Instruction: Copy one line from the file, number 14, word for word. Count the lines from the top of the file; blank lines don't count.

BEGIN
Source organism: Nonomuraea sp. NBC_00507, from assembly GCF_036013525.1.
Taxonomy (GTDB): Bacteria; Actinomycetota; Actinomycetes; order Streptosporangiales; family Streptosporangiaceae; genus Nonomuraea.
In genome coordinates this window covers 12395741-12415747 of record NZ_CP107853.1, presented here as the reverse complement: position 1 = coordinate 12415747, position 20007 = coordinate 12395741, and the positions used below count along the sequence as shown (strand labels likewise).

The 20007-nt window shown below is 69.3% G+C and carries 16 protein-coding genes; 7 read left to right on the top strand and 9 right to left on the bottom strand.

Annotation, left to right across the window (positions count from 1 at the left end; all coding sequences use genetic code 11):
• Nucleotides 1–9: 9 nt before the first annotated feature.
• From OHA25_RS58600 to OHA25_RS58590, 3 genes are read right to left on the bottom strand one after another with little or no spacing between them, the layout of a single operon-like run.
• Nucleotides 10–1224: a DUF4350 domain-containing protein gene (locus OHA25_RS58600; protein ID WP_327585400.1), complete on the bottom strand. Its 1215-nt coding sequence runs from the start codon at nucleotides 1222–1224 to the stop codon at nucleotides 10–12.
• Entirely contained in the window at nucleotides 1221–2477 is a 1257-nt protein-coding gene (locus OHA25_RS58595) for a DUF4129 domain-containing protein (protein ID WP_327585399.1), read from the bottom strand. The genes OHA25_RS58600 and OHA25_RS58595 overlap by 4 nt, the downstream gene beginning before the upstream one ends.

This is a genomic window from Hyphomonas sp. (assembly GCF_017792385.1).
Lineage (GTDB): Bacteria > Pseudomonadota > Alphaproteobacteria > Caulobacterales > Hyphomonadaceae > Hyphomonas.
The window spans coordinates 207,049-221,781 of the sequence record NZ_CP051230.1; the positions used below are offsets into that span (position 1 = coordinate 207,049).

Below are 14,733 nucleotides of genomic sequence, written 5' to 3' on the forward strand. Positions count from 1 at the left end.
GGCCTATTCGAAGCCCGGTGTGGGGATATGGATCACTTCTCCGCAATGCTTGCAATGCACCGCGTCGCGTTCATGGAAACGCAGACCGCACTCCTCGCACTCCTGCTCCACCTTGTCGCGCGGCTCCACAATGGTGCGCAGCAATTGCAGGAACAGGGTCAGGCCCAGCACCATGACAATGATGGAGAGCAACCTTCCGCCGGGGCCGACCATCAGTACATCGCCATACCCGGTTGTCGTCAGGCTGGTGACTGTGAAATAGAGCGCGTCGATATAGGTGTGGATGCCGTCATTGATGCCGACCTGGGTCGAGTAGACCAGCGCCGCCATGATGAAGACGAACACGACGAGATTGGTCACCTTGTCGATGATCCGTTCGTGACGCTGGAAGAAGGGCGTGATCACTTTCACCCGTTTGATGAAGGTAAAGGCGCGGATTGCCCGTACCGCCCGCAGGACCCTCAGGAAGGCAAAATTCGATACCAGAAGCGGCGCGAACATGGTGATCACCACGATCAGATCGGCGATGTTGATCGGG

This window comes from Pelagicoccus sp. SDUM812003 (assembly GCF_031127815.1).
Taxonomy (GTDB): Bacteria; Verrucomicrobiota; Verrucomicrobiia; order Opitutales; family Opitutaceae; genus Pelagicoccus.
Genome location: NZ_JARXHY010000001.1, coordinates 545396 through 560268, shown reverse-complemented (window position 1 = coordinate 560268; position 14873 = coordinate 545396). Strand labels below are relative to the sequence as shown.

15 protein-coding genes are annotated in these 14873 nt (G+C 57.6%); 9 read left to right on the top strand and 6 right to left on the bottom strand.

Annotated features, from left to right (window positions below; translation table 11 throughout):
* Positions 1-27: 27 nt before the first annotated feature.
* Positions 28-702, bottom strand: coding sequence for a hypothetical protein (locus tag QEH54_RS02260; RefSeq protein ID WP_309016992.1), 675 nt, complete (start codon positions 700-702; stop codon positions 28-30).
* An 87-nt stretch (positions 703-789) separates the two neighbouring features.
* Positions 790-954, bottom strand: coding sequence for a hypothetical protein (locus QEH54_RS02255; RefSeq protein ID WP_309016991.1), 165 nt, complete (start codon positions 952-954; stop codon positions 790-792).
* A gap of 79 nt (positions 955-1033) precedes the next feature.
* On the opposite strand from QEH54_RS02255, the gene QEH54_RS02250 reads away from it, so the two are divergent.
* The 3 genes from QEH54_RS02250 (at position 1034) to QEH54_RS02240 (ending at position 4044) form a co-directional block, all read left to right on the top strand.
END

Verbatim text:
GGCCTATTCGAAGCCCGGTGTGGGGATATGGATCACTTCTCCGCAATGCTTGCAATGCACCGCGTCGCGTTCATGGAAACGCAGACCGCACTCCTCGCACTCCTGCTCCACCTTGTCGCGCGGCTCCACAATGGTGCGCAGCAATTGCAGGAACAGGGTCAGGCCCAGCACCATGACAATGATGGAGAGCAACCTTCCGCCGGGGCCGACCATCAGTACATCGCCATACCCGGTTGTCGTCAGGCTGGTGACTGTGAAATAGAGCGCGTCGATATAGGTGTGGATGCCGTCATTGATGCCGACCTGGGTCGAGTAGACCAGCGCCGCCATGATGAAGACGAACACGACGAGATTGGTCACCTTGTCGATGATCCGTTCGTGACGCTGGAAGAAGGGCGTGATCACTTTCACCCGTTTGATGAAGGTAAAGGCGCGGATTGCCCGTACCGCCCGCAGGACCCTCAGGAAGGCAAAATTCGATACCAGAAGCGGCGCGAACATGGTGATCACCACGATCAGATCGGCGATGTTGATCGGG